September 22, 2019
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Midcoast couple reviving traditional work songs among younger generations

BELFAST, Maine — When the smiling young woman with a banjo and the man with a guitar started to play some tunes on Saturday night during the Free Range Music Festival in Belfast, the audience started tapping their toes.

Then they started to sing along to the call-and-response songs that workers on boats in the Caribbean, on the railroad in West Virginia and in Zulu villages also sing — much to the delight of Edith Gawler, 25, and her husband and musical partner Bennett Konesni, 30. The couple dream of spreading their love of work songs to people everywhere, and were thrilled that the Belfast audience filled up the room at Waterfall Arts with their own voices.

“We grew up singing as we stacked wood. We sang while we worked,” Gawler, who grew up in Belgrade, said Sunday. “We weren’t consciously practicing work songs. Bennett recognizes how special and unique and rare they are. He’s very actively bringing them to our family now … It’s a really incredible way to connect with people.”

According to Konesni, who grew up in Appleton and on Islesboro, where his mom ran the health center for many years, work songs are the music that people have long created to turn hard labor into something else. He first got into the idea of singing on the job when he toiled summers as a deckhand on Schooner J&E Riggin out of Rockland.

“We would sing while raising the sails and raising the anchor,” he said. “It’s a way to transform that drudgery somewhere between work and play. I love that idea — of productive fun. You can find that middle ground, of doing useful, productive work and having a great time doing it.”

When Konesni went to Middlebury College in Vermont, his love of work songs grew as he learned about different cultures. One of his roommates was from Tanzania, and taught the young Maine man and others how to sing while running, a tradition in that country. Then, in 2005, Konesni won a $25,000 Watson Fellowship, which allowed him to travel around the world for a year to learn work songs. He went to Africa, Europe and Asia, diving in to the traditions of the people he met in those places.

“I’m not native Zulu, I’m not native Swiss, I’m not native Mongolian,” Konesni said. “I went to those countries because I wanted to learn how work songs work. What is a good work songs leader like? What’s a good follower? Which songs work well in big, open spaces?”

His continued interest in the work songs tradition has led him to start teaching it to students at the non-profit educational farm he founded five years ago on land his family has long owned on Shelter Island in New York.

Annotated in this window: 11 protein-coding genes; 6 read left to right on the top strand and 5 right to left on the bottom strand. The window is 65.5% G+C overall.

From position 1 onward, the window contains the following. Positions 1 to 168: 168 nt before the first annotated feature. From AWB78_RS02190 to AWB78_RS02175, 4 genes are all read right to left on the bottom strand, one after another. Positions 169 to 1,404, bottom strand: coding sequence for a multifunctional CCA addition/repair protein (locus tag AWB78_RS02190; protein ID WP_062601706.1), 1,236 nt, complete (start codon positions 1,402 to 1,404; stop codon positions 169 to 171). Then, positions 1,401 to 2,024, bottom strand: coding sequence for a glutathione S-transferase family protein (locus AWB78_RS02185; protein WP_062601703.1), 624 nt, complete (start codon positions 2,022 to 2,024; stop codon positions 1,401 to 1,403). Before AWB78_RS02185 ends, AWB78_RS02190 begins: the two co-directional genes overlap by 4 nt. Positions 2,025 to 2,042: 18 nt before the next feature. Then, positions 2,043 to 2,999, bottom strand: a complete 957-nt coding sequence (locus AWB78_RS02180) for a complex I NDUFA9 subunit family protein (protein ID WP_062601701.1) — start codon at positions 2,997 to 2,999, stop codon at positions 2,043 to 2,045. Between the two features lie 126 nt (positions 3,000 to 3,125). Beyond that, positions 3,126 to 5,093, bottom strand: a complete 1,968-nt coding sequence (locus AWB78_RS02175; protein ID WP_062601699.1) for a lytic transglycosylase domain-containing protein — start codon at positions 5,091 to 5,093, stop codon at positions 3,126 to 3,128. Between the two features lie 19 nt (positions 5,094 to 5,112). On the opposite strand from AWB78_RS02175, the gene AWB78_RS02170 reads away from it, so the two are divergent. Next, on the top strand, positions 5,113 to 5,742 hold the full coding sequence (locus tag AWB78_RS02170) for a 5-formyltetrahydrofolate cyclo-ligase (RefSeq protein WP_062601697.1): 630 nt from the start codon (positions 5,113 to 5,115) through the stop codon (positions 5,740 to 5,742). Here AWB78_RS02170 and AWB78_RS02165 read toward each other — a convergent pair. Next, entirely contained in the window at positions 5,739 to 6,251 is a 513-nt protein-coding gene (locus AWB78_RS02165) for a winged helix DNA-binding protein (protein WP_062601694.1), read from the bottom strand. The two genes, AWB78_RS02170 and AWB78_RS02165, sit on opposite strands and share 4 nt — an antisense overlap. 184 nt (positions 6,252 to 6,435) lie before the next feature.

“I just started trying it out at the farm, and it worked!” he said of getting others to sing. “It’s really great. People just react well to it. It’s a very universal thing. We all have to work … it’s less about creating a perfect sound, and more about creating a joyful noise. That, to me, really captures what I try to inspire people to do out in the fields — to get away from perfection and start embracing fun and joy, and realize you can just turn the switch in your own brain to have a good time again.”

Since then, he and Gawler have traveled far afield teaching work songs, from leading workshops at the Mystic Seaport Sea Music Festival in Mystic, Conn., to giving a TEDx talk in Fruitvale, Calif., to a tour of upstate New York next week with workshops and concerts.

Gawler said that she first spotted Konesni several years ago while he was leading a group of kids at Maine Fiddle Camp in a singing-while-jogging outing, during which they were “grinning like fools and having so much fun.”

“Who is that guy?” she remembers wondering.

The following year, they began dating.

“We’ve been jogging and singing together and playing and singing together ever since,” Gawler said.

They’ve been busy with the farm they’re starting this summer in Belfast, Allemande Farm, located on 17 acres of overgrown cow pasture on Jesse Robbins Road. They’ll be planting specialty crops, including garlic, and making a homestead, she said. Music and art will be central to their new enterprise.

“Work songs — it takes the whole idea of passive entertainment and flips it on its head,” Gawler said. “We all make music together. That’s my favorite part — people who think they can’t sing coming and having a really good time. It’s transformative in a really exciting way. It’s an old art. We’re bringing it back to a new way of doing things. It’s fun to think that we’re going backwards and forwards at the same time.”

For more information about the couple’s project, visit

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